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Germany ready to move on euro zone bank reform, but sets tough conditions

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A key to preparing the introduction of EDIS, Mr Olaf Scholz said, was a unification of insolvency and resolution laws for banks across the euro zone. Such unified rules now exist only for the biggest euro zone banks; Germany wants them for all banks.

[BERLIN] Germany proposed four reforms on Wednesday that it wanted the euro zone to adopt to complete its stalled banking union, making clear some of the changes it had opposed so far, like deposit insurance, could take place.

Finance Minister Olaf Scholz wrote in an article in the Financial Times that Germany, which has for years blocked any talks on a European Deposit Insurance Scheme (EDIS), would be ready to discuss it, with modifications, under some conditions.

"Now it is time to put together a package to complete the banking union. This has four steps," Mr Scholz wrote, to a lukewarm response from the European Commission and the European Central Bank.

A key to preparing the introduction of EDIS, Mr Scholz said, was a unification of insolvency and resolution laws for banks across the euro zone. Such unified rules now exist only for the biggest euro zone banks; Germany wants them for all banks.

The second step would be to reduce risks that banks might fail, by reducing bad loans and, crucially, limiting the exposure of banks to a single sovereign through regulation of the bonds they hold.

Such limits are highly controversial. Several countries oppose them, notably Italy, since its banks buy much of the newly issued government debt.

"Sovereign bonds are not a risk-free investment and should not be treated as such," Mr Scholz wrote.

"Banks should have to make provision for risks arising from sovereign debt within an appropriate transition period. We should introduce capital requirements reflecting credit and concentration risks from sovereign exposures on banks' balance sheets - in a careful, gradual manner without threatening financial stability," he wrote.

Once these changes take place, Germany would be willing to support pan-European bank-deposit protection as long as individual countries remained chiefly responsible for shielding savers of a troubled bank.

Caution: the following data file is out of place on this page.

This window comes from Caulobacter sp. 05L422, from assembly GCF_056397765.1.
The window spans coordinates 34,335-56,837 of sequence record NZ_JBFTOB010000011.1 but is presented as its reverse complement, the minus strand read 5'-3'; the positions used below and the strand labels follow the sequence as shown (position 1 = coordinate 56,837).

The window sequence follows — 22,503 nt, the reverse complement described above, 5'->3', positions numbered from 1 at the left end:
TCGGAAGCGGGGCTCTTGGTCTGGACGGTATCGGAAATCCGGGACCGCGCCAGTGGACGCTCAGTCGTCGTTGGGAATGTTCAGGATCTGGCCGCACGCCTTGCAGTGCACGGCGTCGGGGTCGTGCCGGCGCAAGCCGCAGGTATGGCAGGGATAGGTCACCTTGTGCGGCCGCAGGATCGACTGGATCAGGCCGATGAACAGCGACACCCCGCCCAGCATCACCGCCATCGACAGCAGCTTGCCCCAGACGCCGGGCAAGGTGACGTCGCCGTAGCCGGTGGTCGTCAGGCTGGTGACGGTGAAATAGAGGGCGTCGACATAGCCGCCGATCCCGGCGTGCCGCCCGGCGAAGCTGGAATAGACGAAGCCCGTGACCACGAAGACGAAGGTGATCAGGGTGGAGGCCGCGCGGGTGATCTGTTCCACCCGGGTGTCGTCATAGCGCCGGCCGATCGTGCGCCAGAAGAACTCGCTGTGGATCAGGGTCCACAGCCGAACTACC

EU rules now guarantee deposits up to 100,000 euros, a provision meant to strengthen confidence in banks after years of crisis that saw the bailout of several top banks.

But existing national schemes to insure depositors are considered inadequate to cope with a major banking crisis. Euro zone policymakers believe that an EU backstop, funded by all EU banks, would be the best guarantee to protect savers and increase market confidence.

Mr Scholz wrote that in the case of a bank failure, a three-step mechanism would apply. First, the money of the national deposit guarantee scheme would be used.

If those funds are exhausted, a new European deposit insurance fund would provide limited additional liquidity through loans, Mr Scholz said.

If additional financing was still be needed, the home country of the failed bank would have to step in.

"A limited loss coverage component for the European deposit insurance fund could be considered, once all the elements of the banking union have been fully implemented," Mr Scholz said.

The German EDIS plan is a more cautious version of an already watered-down European Commission proposal from 2017 that had been on hold because of the opposition of German banks.

"For the first time in years, countries are moving their red lines," a senior euro zone official involved in talks on the banking union said, adding he was "cautiously optimistic" about progress on a roadmap for further work by December.

Mr Scholz also called for preventing arbitrage in the future banking union through a common corporate tax base - making sure that all banks in the 19 countries sharing the euro are taxed on the same things, even if not at the same rate.

Some large German banks like Deutsche Bank and Commerzbank welcomed Mr Scholz's proposal.

"The timing of the initiative is wisely chosen," said Martin Zielke, the chief executive officer of Commerzbank. "The future President of the European Commission, Ursula von der Leyen, has also revitalised this debate," he said. 

REUTERS

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